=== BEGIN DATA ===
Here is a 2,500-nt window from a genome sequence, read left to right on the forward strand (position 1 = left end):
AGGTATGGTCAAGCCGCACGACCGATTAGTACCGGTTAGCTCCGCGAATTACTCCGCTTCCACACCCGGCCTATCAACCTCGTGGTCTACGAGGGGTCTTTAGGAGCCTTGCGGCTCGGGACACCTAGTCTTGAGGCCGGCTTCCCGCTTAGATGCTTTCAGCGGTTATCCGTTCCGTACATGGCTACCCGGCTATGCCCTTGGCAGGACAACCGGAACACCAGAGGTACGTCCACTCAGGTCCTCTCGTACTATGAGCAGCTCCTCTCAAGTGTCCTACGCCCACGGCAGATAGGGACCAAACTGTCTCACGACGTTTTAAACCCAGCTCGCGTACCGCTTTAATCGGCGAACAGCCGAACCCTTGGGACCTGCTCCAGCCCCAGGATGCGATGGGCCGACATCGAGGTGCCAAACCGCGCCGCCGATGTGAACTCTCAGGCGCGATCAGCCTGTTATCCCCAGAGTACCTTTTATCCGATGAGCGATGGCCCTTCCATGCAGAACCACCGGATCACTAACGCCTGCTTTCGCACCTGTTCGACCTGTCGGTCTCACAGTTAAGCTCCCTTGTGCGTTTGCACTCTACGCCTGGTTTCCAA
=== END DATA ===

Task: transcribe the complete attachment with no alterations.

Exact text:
Here is a 2,500-nt window from a genome sequence, read left to right on the forward strand (position 1 = left end):
AGGTATGGTCAAGCCGCACGACCGATTAGTACCGGTTAGCTCCGCGAATTACTCCGCTTCCACACCCGGCCTATCAACCTCGTGGTCTACGAGGGGTCTTTAGGAGCCTTGCGGCTCGGGACACCTAGTCTTGAGGCCGGCTTCCCGCTTAGATGCTTTCAGCGGTTATCCGTTCCGTACATGGCTACCCGGCTATGCCCTTGGCAGGACAACCGGAACACCAGAGGTACGTCCACTCAGGTCCTCTCGTACTATGAGCAGCTCCTCTCAAGTGTCCTACGCCCACGGCAGATAGGGACCAAACTGTCTCACGACGTTTTAAACCCAGCTCGCGTACCGCTTTAATCGGCGAACAGCCGAACCCTTGGGACCTGCTCCAGCCCCAGGATGCGATGGGCCGACATCGAGGTGCCAAACCGCGCCGCCGATGTGAACTCTCAGGCGCGATCAGCCTGTTATCCCCAGAGTACCTTTTATCCGATGAGCGATGGCCCTTCCATGCAGAACCACCGGATCACTAACGCCTGCTTTCGCACCTGTTCGACCTGTCGGTCTCACAGTTAAGCTCCCTTGTGCGTTTGCACTCTACGCCTGGTTTCCAA